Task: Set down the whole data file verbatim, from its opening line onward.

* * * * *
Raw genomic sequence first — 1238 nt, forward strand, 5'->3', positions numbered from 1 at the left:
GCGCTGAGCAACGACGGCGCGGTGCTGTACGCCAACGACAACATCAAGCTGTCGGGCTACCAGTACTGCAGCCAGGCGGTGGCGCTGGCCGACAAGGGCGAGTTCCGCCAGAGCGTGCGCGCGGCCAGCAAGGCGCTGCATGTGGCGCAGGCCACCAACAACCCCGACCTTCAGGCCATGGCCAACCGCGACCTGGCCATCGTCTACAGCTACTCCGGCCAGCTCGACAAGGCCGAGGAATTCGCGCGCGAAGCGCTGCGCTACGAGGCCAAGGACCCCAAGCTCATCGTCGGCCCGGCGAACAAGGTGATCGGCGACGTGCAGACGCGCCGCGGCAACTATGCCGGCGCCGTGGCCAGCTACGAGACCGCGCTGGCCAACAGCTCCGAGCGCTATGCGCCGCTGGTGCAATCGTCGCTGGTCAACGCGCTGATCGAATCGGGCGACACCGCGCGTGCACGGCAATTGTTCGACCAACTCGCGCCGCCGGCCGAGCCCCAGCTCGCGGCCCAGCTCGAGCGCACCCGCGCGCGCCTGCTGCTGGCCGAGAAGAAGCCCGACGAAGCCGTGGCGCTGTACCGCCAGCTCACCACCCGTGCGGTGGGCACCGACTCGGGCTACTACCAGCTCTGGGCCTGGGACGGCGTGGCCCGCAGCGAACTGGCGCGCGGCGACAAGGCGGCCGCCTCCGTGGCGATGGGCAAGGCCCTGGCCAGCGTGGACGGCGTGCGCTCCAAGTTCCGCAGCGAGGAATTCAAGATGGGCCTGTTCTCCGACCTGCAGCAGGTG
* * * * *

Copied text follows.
Raw genomic sequence first — 1238 nt, forward strand, 5'->3', positions numbered from 1 at the left:
GCGCTGAGCAACGACGGCGCGGTGCTGTACGCCAACGACAACATCAAGCTGTCGGGCTACCAGTACTGCAGCCAGGCGGTGGCGCTGGCCGACAAGGGCGAGTTCCGCCAGAGCGTGCGCGCGGCCAGCAAGGCGCTGCATGTGGCGCAGGCCACCAACAACCCCGACCTTCAGGCCATGGCCAACCGCGACCTGGCCATCGTCTACAGCTACTCCGGCCAGCTCGACAAGGCCGAGGAATTCGCGCGCGAAGCGCTGCGCTACGAGGCCAAGGACCCCAAGCTCATCGTCGGCCCGGCGAACAAGGTGATCGGCGACGTGCAGACGCGCCGCGGCAACTATGCCGGCGCCGTGGCCAGCTACGAGACCGCGCTGGCCAACAGCTCCGAGCGCTATGCGCCGCTGGTGCAATCGTCGCTGGTCAACGCGCTGATCGAATCGGGCGACACCGCGCGTGCACGGCAATTGTTCGACCAACTCGCGCCGCCGGCCGAGCCCCAGCTCGCGGCCCAGCTCGAGCGCACCCGCGCGCGCCTGCTGCTGGCCGAGAAGAAGCCCGACGAAGCCGTGGCGCTGTACCGCCAGCTCACCACCCGTGCGGTGGGCACCGACTCGGGCTACTACCAGCTCTGGGCCTGGGACGGCGTGGCCCGCAGCGAACTGGCGCGCGGCGACAAGGCGGCCGCCTCCGTGGCGATGGGCAAGGCCCTGGCCAGCGTGGACGGCGTGCGCTCCAAGTTCCGCAGCGAGGAATTCAAGATGGGCCTGTTCTCCGACCTGCAGCAGGTG